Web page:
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Meng Hao-jan

Category: Poet


Meng Haoran (Chinese: 孟浩然; pinyin: Mèng Hàorán; Wade–Giles : Meng Hao-jan; Japanese: Mōkōnen) (689 or 691 – 740, during the Tang Dynasty) was a major Tang Dynasty poet, and a somewhat older contemporary of Wang Wei, Li Bo and Du Fu.

Despite his brief pursuit of an official career, Meng Haoran mainly lived in and wrote about the area in which he was born and raised, in what is now the province of Hubei, China.


Meng Haoran was a major influence on other contemporary and subsequent poets of the High Tang era because of his focus on nature as a main topic for poetry.

He was also prominently featured in the Qing Dynasty (and subsequently frequently republished) poetry anthology Three Hundred Tang Poems, having the fifth largest number of his poems included, for a total of fifteen, exceeded only by Du Fu, Li Bo, Wang Wei, and Li Shangyin.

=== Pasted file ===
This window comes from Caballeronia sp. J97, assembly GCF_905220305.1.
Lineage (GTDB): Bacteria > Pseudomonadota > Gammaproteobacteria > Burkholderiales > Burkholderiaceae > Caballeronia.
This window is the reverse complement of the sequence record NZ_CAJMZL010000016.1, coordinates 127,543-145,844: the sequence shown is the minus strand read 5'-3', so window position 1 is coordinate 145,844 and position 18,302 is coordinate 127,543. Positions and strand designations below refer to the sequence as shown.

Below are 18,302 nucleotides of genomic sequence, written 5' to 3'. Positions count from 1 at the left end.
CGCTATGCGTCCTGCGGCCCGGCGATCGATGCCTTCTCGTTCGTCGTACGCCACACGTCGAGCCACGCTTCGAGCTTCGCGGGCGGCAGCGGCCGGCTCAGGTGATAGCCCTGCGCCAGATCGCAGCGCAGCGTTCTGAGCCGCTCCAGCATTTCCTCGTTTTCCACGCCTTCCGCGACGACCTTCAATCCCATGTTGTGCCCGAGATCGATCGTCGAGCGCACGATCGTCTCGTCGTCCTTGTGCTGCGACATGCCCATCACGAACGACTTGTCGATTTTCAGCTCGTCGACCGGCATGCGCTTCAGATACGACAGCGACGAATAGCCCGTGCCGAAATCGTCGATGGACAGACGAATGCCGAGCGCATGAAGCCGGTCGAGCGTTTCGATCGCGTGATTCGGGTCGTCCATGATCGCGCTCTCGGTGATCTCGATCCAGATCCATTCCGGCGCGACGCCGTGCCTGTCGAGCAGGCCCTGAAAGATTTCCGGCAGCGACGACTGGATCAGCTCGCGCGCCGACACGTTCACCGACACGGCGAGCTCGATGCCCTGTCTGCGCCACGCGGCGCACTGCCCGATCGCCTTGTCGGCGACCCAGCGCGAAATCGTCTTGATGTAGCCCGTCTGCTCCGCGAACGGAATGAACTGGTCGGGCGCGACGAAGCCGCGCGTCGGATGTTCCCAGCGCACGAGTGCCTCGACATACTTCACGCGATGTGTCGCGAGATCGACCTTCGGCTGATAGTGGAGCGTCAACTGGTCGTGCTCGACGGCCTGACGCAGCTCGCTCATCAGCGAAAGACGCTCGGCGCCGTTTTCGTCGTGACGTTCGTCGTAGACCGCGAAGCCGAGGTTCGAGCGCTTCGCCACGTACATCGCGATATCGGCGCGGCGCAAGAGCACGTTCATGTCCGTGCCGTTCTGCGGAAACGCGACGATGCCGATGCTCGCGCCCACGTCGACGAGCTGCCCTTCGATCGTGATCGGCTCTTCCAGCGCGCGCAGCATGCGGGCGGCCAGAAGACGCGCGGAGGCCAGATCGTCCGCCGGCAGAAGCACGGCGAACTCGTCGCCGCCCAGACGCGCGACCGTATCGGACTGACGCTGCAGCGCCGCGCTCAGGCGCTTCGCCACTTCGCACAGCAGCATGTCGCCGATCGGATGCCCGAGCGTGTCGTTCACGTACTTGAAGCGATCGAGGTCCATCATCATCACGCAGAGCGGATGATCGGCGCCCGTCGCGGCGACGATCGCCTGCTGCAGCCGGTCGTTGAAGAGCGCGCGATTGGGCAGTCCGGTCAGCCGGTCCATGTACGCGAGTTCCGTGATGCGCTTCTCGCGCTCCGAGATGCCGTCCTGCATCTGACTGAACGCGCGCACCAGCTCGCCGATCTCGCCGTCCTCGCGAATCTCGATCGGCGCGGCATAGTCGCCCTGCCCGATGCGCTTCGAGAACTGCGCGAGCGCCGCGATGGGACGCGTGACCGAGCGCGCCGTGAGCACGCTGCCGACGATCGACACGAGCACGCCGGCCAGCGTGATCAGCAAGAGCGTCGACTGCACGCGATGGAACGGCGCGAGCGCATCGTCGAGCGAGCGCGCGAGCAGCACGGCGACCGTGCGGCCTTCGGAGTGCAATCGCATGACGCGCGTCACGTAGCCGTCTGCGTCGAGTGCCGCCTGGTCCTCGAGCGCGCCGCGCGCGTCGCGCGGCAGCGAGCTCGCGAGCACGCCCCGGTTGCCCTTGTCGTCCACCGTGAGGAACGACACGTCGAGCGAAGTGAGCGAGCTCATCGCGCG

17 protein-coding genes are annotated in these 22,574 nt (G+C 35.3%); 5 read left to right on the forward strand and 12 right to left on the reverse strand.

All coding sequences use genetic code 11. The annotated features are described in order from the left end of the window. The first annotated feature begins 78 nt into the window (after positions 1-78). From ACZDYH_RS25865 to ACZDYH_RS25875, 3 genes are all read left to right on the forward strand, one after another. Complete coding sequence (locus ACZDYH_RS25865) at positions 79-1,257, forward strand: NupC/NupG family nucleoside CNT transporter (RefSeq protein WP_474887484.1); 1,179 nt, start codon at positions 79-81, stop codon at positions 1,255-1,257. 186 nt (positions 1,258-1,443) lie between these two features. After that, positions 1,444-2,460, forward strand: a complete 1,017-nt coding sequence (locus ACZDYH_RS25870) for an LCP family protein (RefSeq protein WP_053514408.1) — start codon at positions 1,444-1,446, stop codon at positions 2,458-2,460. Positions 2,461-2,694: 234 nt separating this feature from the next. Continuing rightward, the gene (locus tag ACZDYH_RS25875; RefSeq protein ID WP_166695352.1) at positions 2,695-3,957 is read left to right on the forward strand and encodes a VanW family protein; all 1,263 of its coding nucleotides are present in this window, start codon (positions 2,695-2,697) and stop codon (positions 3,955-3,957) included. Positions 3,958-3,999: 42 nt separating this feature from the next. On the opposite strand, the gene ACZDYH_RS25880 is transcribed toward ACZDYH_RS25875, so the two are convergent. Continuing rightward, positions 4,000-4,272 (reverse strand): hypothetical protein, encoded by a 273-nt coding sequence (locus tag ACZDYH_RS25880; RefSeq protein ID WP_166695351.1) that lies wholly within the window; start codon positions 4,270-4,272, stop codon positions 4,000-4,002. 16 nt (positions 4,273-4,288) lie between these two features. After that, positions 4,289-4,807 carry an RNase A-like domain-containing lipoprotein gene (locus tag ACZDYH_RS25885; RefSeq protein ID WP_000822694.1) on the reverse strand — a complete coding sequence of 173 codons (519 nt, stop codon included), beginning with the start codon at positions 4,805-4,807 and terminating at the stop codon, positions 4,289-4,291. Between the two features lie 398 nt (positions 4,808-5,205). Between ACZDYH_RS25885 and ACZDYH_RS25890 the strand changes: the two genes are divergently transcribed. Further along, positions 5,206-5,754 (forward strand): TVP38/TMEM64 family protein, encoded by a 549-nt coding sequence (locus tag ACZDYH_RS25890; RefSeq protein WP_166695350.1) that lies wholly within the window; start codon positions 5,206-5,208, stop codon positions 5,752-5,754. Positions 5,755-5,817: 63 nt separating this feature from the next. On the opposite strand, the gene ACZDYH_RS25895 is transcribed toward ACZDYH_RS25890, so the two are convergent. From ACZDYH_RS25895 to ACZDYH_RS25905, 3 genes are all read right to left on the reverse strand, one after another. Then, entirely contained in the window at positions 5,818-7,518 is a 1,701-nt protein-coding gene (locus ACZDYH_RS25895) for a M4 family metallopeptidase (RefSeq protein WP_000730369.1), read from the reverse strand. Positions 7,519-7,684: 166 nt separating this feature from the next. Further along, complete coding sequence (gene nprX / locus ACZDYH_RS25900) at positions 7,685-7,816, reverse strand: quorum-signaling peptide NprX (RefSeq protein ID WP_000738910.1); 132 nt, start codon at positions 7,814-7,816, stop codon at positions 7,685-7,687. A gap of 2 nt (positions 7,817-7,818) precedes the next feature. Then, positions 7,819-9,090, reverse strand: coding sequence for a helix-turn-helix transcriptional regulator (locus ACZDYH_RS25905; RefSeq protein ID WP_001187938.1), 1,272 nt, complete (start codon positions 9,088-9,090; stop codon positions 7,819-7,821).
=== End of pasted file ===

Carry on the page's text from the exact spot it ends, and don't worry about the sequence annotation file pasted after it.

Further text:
These poems of Meng Haoran were available in the English translations by Witter Bynner and Kiang Kanghu, by 1920, with the publication of The Jade Mountain.


The Three Hundred Tang Poems also has two poems by Li Bo addressed to Meng Haoran, one in his praise and one written in farewell on the occasion of their parting company. Meng Haoran was also influential to Japanese poetry.





From A Lute of Jade – Being selections from the Classical poets of China [The Wisdom of the East series] edited and translated by L.  Cranmer-Byng and Dr S. Kapadia [1918]

One of the few literary men of the day whose later life was devoted entirely to literature. He was the inseparable friend of the famous Buddhist poet and doctor, Wang Wei. He spent the first forty years of his life in acquiring knowledge, but having failed to obtain his doctor's degree, he returned to the quiet hills of his native province and dedicated his remaining years to composition. Most of his poems, other than certain political satire, which drew on him the Emperor's wrath, are full of subtle sadness and fragrant regret, reminding one of pot-pourri in some deep blue porcelain bowl.




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